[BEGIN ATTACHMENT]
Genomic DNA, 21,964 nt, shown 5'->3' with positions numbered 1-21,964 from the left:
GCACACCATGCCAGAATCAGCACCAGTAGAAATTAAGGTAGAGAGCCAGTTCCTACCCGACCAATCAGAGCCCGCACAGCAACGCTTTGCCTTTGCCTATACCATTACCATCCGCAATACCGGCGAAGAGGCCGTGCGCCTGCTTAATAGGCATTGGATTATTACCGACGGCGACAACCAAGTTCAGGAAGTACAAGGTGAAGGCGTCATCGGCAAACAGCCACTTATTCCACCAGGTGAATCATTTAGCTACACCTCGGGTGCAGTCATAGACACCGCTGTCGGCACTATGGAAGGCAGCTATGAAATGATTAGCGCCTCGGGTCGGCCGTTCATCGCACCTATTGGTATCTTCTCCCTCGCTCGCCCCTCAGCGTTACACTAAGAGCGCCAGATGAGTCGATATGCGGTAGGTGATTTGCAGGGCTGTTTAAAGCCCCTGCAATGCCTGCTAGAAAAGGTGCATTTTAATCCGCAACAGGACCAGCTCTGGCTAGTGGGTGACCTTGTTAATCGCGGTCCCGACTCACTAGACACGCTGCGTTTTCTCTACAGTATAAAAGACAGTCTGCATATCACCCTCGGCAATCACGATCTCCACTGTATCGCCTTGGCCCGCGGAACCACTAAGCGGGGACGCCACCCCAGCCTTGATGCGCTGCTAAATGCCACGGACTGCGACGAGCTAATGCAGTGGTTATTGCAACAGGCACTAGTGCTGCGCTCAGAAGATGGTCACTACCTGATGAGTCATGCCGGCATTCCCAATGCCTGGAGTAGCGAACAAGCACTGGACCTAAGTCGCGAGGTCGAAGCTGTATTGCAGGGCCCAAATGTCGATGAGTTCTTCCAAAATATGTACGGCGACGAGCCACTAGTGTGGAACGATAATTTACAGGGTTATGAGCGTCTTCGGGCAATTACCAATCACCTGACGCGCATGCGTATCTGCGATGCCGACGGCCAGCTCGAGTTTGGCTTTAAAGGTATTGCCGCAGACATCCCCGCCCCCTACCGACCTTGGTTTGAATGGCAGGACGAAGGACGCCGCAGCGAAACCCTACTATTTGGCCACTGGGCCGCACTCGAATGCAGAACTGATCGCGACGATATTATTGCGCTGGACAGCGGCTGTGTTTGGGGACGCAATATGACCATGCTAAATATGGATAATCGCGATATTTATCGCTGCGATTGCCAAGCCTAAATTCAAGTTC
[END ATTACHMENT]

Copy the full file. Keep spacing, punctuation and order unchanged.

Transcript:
Genomic DNA, 21,964 nt, shown 5'->3' with positions numbered 1-21,964 from the left:
GCACACCATGCCAGAATCAGCACCAGTAGAAATTAAGGTAGAGAGCCAGTTCCTACCCGACCAATCAGAGCCCGCACAGCAACGCTTTGCCTTTGCCTATACCATTACCATCCGCAATACCGGCGAAGAGGCCGTGCGCCTGCTTAATAGGCATTGGATTATTACCGACGGCGACAACCAAGTTCAGGAAGTACAAGGTGAAGGCGTCATCGGCAAACAGCCACTTATTCCACCAGGTGAATCATTTAGCTACACCTCGGGTGCAGTCATAGACACCGCTGTCGGCACTATGGAAGGCAGCTATGAAATGATTAGCGCCTCGGGTCGGCCGTTCATCGCACCTATTGGTATCTTCTCCCTCGCTCGCCCCTCAGCGTTACACTAAGAGCGCCAGATGAGTCGATATGCGGTAGGTGATTTGCAGGGCTGTTTAAAGCCCCTGCAATGCCTGCTAGAAAAGGTGCATTTTAATCCGCAACAGGACCAGCTCTGGCTAGTGGGTGACCTTGTTAATCGCGGTCCCGACTCACTAGACACGCTGCGTTTTCTCTACAGTATAAAAGACAGTCTGCATATCACCCTCGGCAATCACGATCTCCACTGTATCGCCTTGGCCCGCGGAACCACTAAGCGGGGACGCCACCCCAGCCTTGATGCGCTGCTAAATGCCACGGACTGCGACGAGCTAATGCAGTGGTTATTGCAACAGGCACTAGTGCTGCGCTCAGAAGATGGTCACTACCTGATGAGTCATGCCGGCATTCCCAATGCCTGGAGTAGCGAACAAGCACTGGACCTAAGTCGCGAGGTCGAAGCTGTATTGCAGGGCCCAAATGTCGATGAGTTCTTCCAAAATATGTACGGCGACGAGCCACTAGTGTGGAACGATAATTTACAGGGTTATGAGCGTCTTCGGGCAATTACCAATCACCTGACGCGCATGCGTATCTGCGATGCCGACGGCCAGCTCGAGTTTGGCTTTAAAGGTATTGCCGCAGACATCCCCGCCCCCTACCGACCTTGGTTTGAATGGCAGGACGAAGGACGCCGCAGCGAAACCCTACTATTTGGCCACTGGGCCGCACTCGAATGCAGAACTGATCGCGACGATATTATTGCGCTGGACAGCGGCTGTGTTTGGGGACGCAATATGACCATGCTAAATATGGATAATCGCGATATTTATCGCTGCGATTGCCAAGCCTAAATTCAAGTTC